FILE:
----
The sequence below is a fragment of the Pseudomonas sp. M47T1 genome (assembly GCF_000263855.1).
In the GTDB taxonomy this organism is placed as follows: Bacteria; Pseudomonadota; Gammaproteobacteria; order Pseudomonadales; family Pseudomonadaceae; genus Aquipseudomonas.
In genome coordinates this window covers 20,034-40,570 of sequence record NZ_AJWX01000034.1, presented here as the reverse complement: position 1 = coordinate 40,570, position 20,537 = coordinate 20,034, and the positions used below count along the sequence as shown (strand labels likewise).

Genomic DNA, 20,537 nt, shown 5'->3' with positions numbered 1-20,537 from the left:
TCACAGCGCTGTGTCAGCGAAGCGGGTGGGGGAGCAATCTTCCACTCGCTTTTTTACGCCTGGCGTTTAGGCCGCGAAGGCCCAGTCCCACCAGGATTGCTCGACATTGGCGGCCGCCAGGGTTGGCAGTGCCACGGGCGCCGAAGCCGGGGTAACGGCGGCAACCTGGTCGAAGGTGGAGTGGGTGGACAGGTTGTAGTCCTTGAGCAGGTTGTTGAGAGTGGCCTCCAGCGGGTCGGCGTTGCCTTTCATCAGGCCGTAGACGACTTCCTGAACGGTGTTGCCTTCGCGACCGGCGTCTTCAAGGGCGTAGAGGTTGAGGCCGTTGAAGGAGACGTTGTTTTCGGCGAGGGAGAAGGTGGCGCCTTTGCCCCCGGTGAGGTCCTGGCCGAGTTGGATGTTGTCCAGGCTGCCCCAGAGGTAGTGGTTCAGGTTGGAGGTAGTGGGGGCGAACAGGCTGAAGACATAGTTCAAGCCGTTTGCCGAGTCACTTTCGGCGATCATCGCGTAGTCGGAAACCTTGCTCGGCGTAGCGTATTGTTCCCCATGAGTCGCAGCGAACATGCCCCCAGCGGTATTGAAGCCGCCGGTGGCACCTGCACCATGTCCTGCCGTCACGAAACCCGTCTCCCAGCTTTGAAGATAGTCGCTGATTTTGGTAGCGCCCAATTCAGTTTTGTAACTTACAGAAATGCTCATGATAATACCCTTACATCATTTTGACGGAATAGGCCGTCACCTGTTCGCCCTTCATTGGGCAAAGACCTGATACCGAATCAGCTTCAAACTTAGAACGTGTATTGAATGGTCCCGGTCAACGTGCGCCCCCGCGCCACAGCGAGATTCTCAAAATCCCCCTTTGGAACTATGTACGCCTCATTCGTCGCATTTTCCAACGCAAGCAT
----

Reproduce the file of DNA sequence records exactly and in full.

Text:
The sequence below is a fragment of the Pseudomonas sp. M47T1 genome (assembly GCF_000263855.1).
In the GTDB taxonomy this organism is placed as follows: Bacteria; Pseudomonadota; Gammaproteobacteria; order Pseudomonadales; family Pseudomonadaceae; genus Aquipseudomonas.
In genome coordinates this window covers 20,034-40,570 of sequence record NZ_AJWX01000034.1, presented here as the reverse complement: position 1 = coordinate 40,570, position 20,537 = coordinate 20,034, and the positions used below count along the sequence as shown (strand labels likewise).

Genomic DNA, 20,537 nt, shown 5'->3' with positions numbered 1-20,537 from the left:
TCACAGCGCTGTGTCAGCGAAGCGGGTGGGGGAGCAATCTTCCACTCGCTTTTTTACGCCTGGCGTTTAGGCCGCGAAGGCCCAGTCCCACCAGGATTGCTCGACATTGGCGGCCGCCAGGGTTGGCAGTGCCACGGGCGCCGAAGCCGGGGTAACGGCGGCAACCTGGTCGAAGGTGGAGTGGGTGGACAGGTTGTAGTCCTTGAGCAGGTTGTTGAGAGTGGCCTCCAGCGGGTCGGCGTTGCCTTTCATCAGGCCGTAGACGACTTCCTGAACGGTGTTGCCTTCGCGACCGGCGTCTTCAAGGGCGTAGAGGTTGAGGCCGTTGAAGGAGACGTTGTTTTCGGCGAGGGAGAAGGTGGCGCCTTTGCCCCCGGTGAGGTCCTGGCCGAGTTGGATGTTGTCCAGGCTGCCCCAGAGGTAGTGGTTCAGGTTGGAGGTAGTGGGGGCGAACAGGCTGAAGACATAGTTCAAGCCGTTTGCCGAGTCACTTTCGGCGATCATCGCGTAGTCGGAAACCTTGCTCGGCGTAGCGTATTGTTCCCCATGAGTCGCAGCGAACATGCCCCCAGCGGTATTGAAGCCGCCGGTGGCACCTGCACCATGTCCTGCCGTCACGAAACCCGTCTCCCAGCTTTGAAGATAGTCGCTGATTTTGGTAGCGCCCAATTCAGTTTTGTAACTTACAGAAATGCTCATGATAATACCCTTACATCATTTTGACGGAATAGGCCGTCACCTGTTCGCCCTTCATTGGGCAAAGACCTGATACCGAATCAGCTTCAAACTTAGAACGTGTATTGAATGGTCCCGGTCAACGTGCGCCCCCGCGCCACAGCGAGATTCTCAAAATCCCCCTTTGGAACTATGTACGCCTCATTCGTCGCATTTTCCAACGCAAGCAT